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Boston Festival of Indie Games

MIT Johnson Athletic Center

Saturday, September 12, 2015

The 4th annual Boston Festival of Indie Games (FIG) took place this past Saturday at the MIT Johnson Athletic Center, where more than 100 independent game developers, studios, artists, and animators gathered to showcase their work. The celebration attracted thousands of visitors who ranged from casual gaming enthusiasts to video game scholars.

Exhibitors came to the Boston FIG in hopes of winning “Figgies.” Judging panels awarded five Figgies to tabletop (non-digital) games and seven to digital games for their superior craftsmanship. A few awards are “Most Innovative,” “Stunning Sound,” “Awesome Aesthetic,” and “The Laser Kitten Award” (for best technical quality). An “Audience Choice Award” Figgie is awarded to the most popular digital game and to the most popular non-digital game.

For digital games, the people’s favorite was Ultimate Chicken Horse, a 2D design-your-own platformer. Players select farm animal characters and take turns building levels of an obstacle course. Once the course is built, players dodge spikes, saws, and other dangerous elements while racing each other to the finish line. The game’s juxtaposition of cute farm animals and cartoon animation with horrifying death cries and perilous situations make for morbidly hilarious gameplay.

Lay Waste Games’ Dragoon, a two-to-four-player action strategy board game, took the Audience Choice Award for tabletop games. To win, players must fill their cave with gold, which can be stolen or gathered from burning villages. Dragoon began as a Kickstarter effort, and, in only 34 days, the project had over 1,200 backers and raised over $88,000. The bright, bold artwork and straightforward rules attracted and sustained a large crowd throughout the festival.

Other notable exhibits included the Vive, which is HTC’s unreleased virtual reality headgear; Palindrome, a minimalist Bejeweled-esque puzzle app featured in the App Store; and Mushroom 11, an innovative puzzle platformer which won multiple accolades, including the PAX East Best in Show in 2014 and the SXSW 2014 Gamer’s Voice Finalist.

HTC allowed festival participants to experience the Vive in an early preview. We were led into a small, sequestered square composed of white screens and motion-sensing equipment. After being outfitted with headgear, headphones, and two handheld controllers, we entered virtual reality. We drew in 3D with Google’s TiltBrush, explored the deep sea with WEVR’s theBlu, made soup with OwlChemy’s Job Simulator, and got the pink slip from GLaDOS, Portal’s snarky head robot, in Valve’s Aperture.

Established and up-and-coming game companies alike invented their own alternate realities. After three-and-a-half years of development, the four-person team of Untame Studios is aiming to release Mushroom 11 in October. Users direct a slime blob through a beautifully illustrated, post-apocalyptic world with maze-like levels by erasing and regrowing blob sections while avoiding lava. Luminescent green tendrils bloom through an intricate, industrial environment, and tricky multi-step challenges compel players to think on their feet. In this adventure, a polished aesthetic complements intuitive gameplay.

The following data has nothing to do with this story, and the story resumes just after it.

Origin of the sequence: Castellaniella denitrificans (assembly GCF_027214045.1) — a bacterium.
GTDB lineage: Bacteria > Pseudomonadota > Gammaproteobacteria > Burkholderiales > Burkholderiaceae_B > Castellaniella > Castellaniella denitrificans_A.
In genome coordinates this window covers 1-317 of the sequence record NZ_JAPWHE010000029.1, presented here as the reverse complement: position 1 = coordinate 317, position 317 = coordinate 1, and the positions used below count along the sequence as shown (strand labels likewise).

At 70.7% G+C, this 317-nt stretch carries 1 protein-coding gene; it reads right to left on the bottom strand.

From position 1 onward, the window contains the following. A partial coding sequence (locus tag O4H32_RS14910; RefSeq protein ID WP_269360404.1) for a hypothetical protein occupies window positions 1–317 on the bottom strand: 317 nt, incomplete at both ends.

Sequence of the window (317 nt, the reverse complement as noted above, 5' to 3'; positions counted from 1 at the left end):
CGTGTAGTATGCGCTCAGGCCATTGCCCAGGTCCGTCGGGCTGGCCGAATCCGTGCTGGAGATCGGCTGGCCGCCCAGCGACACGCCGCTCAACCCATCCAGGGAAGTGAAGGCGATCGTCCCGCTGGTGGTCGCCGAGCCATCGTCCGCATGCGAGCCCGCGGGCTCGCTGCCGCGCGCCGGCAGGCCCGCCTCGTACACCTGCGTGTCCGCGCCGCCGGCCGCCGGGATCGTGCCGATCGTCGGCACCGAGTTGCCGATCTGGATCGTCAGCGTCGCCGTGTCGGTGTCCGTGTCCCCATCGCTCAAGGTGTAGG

Several new and upcoming games like Paper Shadows, Emily is Away, and Anamorphine also piqued our interest.

The monochrome art of Paper Shadows is a beautiful homage to shadow puppetry. Players navigate the game world with two characters that illuminate the surrounding forests and tunnels. Each character is able to see only certain sections of the path, so players must strategize their movements. The soft, gentle music coupled with the elegant art design made for a dreamlike experience.

Emily is Away, a piece of interactive fiction, puts narrative into the hands of players. Set within a character’s AIM account, the game consists of choosing messages to send to Emily, the player’s best friend. Once a player has selected an option, they type on the keyboard and see the typing pattern of their character — including deletions that may reveal the character’s true thoughts. It explores relationship dynamics in an organic way, relaying the story through a beloved communication platform of the 1990s and early 2000s. The game will be released in October and will be free for download.

Anamorphine is a first-person game documenting the psyche of a man forced to come to terms with his traumatic past. The player traverses tunnels, deserts, and even structures composed of glass bottles, slowly recovering past memories with each new environment. Houses shatter before the player’s eyes, and walls twist and turn to form endless rooms. The detailed animations and textures work in concert with bizarre imagery to give the impression of walking through a Dali or Magritte painting.

Following the game exhibitions, Susan Gold, a game design professor at Northeastern, gave a keynote address in which she emphasized the legitimacy of game design as a creative industry. Initially reluctant to participate in the game design community, she became increasingly involved with games after seeing their potential as an artistic narrative medium. The warmth, innovation, and diversity of game creators inspired her to become a key player in a number of gaming development initiatives such as the Global Game Jam, a worldwide event where participants create a game in 48 hours.

Gold finds that the people who work with games — who live and breathe games for a living — are like a tribe of people in the desert. Even though the game creation community may occasionally be isolated, its environment is far from desolate. It houses passionate, welcoming people who are eager to share their creations.